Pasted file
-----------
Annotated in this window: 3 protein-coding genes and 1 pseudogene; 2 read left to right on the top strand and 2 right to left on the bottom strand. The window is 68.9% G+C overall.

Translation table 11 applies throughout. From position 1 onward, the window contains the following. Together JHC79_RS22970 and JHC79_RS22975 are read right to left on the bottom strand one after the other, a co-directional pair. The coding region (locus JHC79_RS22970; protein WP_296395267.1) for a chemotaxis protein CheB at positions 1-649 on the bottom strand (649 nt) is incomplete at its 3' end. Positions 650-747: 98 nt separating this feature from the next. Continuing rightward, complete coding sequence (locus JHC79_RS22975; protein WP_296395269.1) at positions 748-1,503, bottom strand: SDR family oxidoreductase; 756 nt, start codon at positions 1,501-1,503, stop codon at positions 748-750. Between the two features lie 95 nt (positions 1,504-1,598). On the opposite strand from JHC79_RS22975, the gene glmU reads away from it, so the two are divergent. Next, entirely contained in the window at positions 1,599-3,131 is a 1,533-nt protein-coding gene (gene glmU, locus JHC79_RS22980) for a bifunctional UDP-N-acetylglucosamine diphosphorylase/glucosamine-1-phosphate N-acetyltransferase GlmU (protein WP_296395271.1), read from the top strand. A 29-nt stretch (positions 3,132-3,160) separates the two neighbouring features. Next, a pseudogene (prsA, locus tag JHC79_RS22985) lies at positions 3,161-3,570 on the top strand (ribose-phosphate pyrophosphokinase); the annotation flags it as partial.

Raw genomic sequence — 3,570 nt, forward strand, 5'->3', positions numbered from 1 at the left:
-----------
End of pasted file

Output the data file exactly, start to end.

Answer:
Annotated in this window: 3 protein-coding genes and 1 pseudogene; 2 read left to right on the top strand and 2 right to left on the bottom strand. The window is 68.9% G+C overall.

Translation table 11 applies throughout. From position 1 onward, the window contains the following. Together JHC79_RS22970 and JHC79_RS22975 are read right to left on the bottom strand one after the other, a co-directional pair. The coding region (locus JHC79_RS22970; protein WP_296395267.1) for a chemotaxis protein CheB at positions 1-649 on the bottom strand (649 nt) is incomplete at its 3' end. Positions 650-747: 98 nt separating this feature from the next. Continuing rightward, complete coding sequence (locus JHC79_RS22975; protein WP_296395269.1) at positions 748-1,503, bottom strand: SDR family oxidoreductase; 756 nt, start codon at positions 1,501-1,503, stop codon at positions 748-750. Between the two features lie 95 nt (positions 1,504-1,598). On the opposite strand from JHC79_RS22975, the gene glmU reads away from it, so the two are divergent. Next, entirely contained in the window at positions 1,599-3,131 is a 1,533-nt protein-coding gene (gene glmU, locus JHC79_RS22980) for a bifunctional UDP-N-acetylglucosamine diphosphorylase/glucosamine-1-phosphate N-acetyltransferase GlmU (protein WP_296395271.1), read from the top strand. A 29-nt stretch (positions 3,132-3,160) separates the two neighbouring features. Next, a pseudogene (prsA, locus tag JHC79_RS22985) lies at positions 3,161-3,570 on the top strand (ribose-phosphate pyrophosphokinase); the annotation flags it as partial.

Raw genomic sequence — 3,570 nt, forward strand, 5'->3', positions numbered from 1 at the left: